Businesses demand Boris backs British with post-Brexit contracts

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A CROSS party group of MPs and business leaders will today call on the Prime Minister to back manufacturers to lead Britain’s economic recovery from Coronavirus.

They want major infrastructure contracts to be awarded to British firms to stave off the threat of massive unemployment.

Writing in a national newspaper, the letter’s 20 signatories argue Brexit will see Whitehall more able to target procurement spending on UK-headquartered companies.

The letter was signed by MPs including Labour’s Sarah Champion and Paula Barker.

Conservative Peers Lord Dolar Popat and Lord Swinfen backed the letter along with more than 10 industry leaders.

The Coronavirus crisis is set to cost British manufacturers some £35.7 billion in 2020 alone.  According to Make UK, the pandemic will stunt manufacturing growth until 2022 at the earliest.

Britain’s manufacturers employ less than 10 per cent of the workforce yet account for around half of the country’s exports and 65 percent of the UK’s private sector R&D spending.

But Whitehall currently awards either directly or indirectly almost a quarter of large public contracts to suppliers based outside of the UK.

A major contraction of British manufacturing output is a development the Government can ill-afford if it is to secure the UK’s economic recovery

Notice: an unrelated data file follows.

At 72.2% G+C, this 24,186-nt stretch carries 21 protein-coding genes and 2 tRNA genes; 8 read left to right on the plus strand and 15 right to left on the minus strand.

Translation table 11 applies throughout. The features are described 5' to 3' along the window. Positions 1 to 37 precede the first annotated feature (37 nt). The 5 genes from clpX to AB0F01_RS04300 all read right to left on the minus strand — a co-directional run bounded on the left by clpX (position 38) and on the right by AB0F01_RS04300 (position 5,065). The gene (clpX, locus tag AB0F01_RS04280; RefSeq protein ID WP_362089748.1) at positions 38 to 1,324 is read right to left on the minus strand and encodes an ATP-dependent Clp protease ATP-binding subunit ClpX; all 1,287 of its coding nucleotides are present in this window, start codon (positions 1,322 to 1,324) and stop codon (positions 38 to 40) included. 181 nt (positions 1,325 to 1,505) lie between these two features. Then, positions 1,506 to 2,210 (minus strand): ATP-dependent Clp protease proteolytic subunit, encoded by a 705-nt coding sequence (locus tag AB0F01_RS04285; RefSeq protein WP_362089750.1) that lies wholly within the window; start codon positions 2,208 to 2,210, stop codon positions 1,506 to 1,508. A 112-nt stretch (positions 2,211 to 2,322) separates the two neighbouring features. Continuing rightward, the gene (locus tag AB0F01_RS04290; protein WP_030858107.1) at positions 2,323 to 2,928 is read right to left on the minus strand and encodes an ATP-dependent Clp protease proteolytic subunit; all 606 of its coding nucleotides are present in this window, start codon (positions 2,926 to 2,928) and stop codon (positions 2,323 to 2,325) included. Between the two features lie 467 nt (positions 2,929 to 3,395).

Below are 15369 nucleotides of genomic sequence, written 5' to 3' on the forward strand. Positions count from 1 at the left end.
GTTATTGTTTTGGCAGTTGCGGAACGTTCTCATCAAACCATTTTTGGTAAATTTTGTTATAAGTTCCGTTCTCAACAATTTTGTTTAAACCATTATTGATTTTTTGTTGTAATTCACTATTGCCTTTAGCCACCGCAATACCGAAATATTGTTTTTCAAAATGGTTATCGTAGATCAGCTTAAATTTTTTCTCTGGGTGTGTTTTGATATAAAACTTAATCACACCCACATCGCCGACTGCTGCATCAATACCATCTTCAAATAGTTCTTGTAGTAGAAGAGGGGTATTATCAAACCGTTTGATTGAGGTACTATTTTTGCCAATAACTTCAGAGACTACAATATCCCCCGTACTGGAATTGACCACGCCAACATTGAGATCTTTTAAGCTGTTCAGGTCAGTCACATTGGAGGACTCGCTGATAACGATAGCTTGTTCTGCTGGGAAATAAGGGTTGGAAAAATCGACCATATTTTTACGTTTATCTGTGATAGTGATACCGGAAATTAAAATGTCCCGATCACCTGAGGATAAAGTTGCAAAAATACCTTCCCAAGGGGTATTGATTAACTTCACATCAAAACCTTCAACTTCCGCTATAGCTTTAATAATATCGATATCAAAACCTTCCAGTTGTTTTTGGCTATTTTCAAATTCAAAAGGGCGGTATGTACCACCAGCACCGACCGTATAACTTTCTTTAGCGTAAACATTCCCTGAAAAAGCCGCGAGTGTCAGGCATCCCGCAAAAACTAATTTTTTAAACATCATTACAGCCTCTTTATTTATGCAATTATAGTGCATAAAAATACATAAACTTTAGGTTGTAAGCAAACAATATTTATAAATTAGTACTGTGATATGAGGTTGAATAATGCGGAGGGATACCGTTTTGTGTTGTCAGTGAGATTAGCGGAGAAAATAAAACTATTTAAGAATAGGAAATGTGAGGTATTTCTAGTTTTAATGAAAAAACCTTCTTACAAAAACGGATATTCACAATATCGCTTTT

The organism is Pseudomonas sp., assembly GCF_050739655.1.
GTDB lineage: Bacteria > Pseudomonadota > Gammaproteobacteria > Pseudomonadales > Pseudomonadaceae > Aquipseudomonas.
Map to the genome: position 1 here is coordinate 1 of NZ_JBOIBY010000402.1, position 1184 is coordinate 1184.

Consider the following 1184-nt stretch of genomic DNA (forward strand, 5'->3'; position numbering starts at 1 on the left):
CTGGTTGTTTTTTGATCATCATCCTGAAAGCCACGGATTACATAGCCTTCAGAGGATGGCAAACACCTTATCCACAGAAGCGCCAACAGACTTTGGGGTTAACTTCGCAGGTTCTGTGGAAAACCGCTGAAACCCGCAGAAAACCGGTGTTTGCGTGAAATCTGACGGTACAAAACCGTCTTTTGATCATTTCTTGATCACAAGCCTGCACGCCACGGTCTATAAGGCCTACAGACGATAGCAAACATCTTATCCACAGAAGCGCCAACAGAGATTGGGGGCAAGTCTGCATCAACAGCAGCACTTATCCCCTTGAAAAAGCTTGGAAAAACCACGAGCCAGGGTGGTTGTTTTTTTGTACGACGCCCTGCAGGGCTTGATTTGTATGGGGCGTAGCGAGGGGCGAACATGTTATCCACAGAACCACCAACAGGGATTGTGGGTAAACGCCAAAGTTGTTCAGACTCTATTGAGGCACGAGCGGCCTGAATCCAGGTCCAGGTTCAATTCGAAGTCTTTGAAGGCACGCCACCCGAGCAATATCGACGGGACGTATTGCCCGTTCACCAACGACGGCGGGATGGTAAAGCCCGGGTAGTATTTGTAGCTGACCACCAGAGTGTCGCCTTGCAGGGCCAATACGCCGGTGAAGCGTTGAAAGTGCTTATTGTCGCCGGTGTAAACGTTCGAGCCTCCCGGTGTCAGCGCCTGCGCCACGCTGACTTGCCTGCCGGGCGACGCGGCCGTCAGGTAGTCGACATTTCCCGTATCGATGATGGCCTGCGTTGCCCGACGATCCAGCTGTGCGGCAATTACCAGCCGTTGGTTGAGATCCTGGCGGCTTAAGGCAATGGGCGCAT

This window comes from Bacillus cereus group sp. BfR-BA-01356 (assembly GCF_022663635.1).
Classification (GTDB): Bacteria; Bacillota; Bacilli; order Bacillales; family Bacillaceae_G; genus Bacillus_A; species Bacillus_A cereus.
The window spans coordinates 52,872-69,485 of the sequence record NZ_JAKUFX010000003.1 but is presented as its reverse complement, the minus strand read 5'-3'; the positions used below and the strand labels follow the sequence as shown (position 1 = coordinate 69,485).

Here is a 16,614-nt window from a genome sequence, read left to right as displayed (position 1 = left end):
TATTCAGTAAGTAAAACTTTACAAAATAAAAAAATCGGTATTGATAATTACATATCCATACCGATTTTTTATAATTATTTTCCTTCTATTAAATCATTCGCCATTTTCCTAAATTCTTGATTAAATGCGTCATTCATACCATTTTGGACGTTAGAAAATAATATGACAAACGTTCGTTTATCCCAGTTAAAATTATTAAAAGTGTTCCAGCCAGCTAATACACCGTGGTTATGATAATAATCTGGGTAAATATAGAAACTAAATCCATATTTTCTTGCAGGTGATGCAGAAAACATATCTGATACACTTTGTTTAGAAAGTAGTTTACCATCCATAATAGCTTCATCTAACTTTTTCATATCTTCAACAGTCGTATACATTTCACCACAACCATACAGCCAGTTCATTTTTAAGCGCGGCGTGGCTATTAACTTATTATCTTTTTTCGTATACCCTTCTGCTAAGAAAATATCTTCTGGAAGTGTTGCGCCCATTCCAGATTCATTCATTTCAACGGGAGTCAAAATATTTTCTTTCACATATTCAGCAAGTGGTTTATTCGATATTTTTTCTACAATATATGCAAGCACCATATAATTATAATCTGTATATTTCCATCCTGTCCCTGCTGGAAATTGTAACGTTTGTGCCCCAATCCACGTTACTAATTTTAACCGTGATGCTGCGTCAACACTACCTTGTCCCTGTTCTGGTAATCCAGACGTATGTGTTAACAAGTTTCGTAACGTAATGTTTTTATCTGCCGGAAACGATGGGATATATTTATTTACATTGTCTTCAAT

Business leaders say post-Brexit the Government will have much greater freedom to award contracts to British firms free from EU procurement red tape.

In March this year Chancellor Rishi Sunak announced Whitehall is set to spend some £600 billion on major infrastructure projects over the next five years.

The letter calls on the Government to direct the lion’s share of this spending to the British manufacturers who collectively employ some 2.7 million people across the UK.

It was signed by a host of business leaders including Heap & Partners Managing Director David Millar and Tension Control Bolts Managing Director Tim Stokes.

Millar said: “A major contraction of British manufacturing output is a development the Government can ill-afford if it is to secure the UK’s economic recovery.

“Manufacturing pays more tax and provides more high-skilled jobs than virtually any other sector. Today I call on the Prime Minister to set manufacturers free to lead Britain’s economic recovery.”